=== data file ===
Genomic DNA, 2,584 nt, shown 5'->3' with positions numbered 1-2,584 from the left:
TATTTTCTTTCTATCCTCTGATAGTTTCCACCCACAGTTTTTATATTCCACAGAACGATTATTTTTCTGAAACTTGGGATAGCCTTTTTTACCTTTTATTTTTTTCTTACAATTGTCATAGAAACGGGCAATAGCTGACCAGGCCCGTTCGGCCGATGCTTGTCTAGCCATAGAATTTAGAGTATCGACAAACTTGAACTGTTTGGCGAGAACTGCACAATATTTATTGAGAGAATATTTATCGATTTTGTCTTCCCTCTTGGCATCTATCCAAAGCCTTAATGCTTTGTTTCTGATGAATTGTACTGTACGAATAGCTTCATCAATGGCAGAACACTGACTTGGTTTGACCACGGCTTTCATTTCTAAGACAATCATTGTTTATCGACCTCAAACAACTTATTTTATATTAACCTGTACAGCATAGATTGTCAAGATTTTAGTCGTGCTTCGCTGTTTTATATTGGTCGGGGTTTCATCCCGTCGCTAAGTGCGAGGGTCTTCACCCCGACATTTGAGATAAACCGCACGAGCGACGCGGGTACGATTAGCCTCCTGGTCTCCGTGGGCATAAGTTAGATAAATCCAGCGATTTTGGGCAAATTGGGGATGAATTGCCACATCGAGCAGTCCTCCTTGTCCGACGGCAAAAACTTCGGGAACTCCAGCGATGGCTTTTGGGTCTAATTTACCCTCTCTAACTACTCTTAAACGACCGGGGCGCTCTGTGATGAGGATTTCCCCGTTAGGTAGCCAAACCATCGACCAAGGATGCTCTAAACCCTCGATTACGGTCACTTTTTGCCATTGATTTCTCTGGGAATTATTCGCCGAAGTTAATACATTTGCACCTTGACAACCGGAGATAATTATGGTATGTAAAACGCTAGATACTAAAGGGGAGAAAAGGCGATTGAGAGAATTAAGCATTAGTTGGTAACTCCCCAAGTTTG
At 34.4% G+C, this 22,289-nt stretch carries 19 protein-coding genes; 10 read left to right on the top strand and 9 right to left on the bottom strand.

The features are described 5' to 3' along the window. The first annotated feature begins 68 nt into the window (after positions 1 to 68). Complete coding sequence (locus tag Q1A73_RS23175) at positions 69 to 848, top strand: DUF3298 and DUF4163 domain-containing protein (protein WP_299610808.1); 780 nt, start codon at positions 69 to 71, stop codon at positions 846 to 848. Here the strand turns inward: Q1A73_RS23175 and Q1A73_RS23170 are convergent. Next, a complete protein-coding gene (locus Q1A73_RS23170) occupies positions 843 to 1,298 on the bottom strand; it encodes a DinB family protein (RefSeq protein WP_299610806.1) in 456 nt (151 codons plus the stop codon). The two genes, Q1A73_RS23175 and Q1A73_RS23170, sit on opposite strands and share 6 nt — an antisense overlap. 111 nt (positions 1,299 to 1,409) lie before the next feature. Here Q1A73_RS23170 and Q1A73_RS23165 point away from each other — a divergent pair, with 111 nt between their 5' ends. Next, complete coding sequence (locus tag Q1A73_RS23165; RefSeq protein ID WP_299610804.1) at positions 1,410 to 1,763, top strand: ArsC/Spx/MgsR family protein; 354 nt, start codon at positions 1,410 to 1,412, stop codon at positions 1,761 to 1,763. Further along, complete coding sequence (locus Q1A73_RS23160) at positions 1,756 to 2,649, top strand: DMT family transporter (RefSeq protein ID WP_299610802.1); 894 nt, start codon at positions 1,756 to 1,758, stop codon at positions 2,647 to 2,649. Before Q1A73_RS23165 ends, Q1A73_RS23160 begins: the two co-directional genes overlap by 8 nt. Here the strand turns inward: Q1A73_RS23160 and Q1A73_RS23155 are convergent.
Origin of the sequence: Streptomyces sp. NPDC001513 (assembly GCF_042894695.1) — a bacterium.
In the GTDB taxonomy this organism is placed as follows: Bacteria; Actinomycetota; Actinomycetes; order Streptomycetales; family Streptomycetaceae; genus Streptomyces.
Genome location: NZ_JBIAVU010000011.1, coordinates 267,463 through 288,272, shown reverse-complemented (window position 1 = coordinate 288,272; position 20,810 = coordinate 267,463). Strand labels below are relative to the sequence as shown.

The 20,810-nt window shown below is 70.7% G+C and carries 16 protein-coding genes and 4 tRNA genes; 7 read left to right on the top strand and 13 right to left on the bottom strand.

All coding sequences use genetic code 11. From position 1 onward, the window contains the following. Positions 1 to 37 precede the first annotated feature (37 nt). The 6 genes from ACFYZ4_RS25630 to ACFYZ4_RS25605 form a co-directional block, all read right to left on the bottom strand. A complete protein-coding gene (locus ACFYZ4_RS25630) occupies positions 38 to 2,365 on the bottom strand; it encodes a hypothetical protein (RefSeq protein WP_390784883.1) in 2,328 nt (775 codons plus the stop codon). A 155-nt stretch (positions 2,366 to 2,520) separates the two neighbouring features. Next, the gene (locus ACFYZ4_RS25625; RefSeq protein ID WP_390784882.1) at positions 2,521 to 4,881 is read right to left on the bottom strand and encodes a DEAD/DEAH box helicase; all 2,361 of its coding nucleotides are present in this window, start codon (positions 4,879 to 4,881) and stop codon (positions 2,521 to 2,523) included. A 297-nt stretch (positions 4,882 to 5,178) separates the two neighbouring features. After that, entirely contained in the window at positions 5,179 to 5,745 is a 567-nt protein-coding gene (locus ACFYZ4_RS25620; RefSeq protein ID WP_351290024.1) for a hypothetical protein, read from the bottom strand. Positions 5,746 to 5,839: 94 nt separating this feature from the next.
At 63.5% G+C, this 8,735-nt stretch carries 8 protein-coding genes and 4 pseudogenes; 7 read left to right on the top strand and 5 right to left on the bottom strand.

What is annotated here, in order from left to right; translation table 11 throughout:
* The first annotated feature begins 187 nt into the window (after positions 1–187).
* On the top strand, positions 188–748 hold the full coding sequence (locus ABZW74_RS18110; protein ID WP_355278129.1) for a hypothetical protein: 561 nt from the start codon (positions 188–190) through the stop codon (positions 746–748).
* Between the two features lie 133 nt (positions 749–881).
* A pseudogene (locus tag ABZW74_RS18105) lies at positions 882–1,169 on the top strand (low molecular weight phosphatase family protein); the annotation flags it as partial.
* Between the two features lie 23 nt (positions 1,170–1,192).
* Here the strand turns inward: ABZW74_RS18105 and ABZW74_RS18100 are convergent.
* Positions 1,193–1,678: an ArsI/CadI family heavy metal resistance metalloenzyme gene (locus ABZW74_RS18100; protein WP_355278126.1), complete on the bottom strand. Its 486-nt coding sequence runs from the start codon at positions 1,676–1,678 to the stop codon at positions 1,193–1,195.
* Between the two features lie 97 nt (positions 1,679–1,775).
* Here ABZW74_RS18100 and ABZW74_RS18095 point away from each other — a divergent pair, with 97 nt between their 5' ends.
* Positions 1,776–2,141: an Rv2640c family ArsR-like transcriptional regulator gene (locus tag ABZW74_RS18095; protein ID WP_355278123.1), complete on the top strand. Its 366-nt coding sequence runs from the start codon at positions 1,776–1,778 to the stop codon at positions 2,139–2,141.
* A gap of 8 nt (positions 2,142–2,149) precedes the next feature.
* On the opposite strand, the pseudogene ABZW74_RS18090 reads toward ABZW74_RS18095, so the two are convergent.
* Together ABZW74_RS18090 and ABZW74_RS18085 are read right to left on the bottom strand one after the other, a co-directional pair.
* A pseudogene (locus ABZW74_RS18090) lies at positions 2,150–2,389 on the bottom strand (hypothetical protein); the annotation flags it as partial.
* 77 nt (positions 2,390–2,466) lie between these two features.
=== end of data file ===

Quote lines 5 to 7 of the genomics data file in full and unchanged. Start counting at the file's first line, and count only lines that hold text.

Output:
Origin of the sequence: Streptomyces sp. NPDC001513 (assembly GCF_042894695.1) — a bacterium.
In the GTDB taxonomy this organism is placed as follows: Bacteria; Actinomycetota; Actinomycetes; order Streptomycetales; family Streptomycetaceae; genus Streptomyces.
Genome location: NZ_JBIAVU010000011.1, coordinates 267,463 through 288,272, shown reverse-complemented (window position 1 = coordinate 288,272; position 20,810 = coordinate 267,463). Strand labels below are relative to the sequence as shown.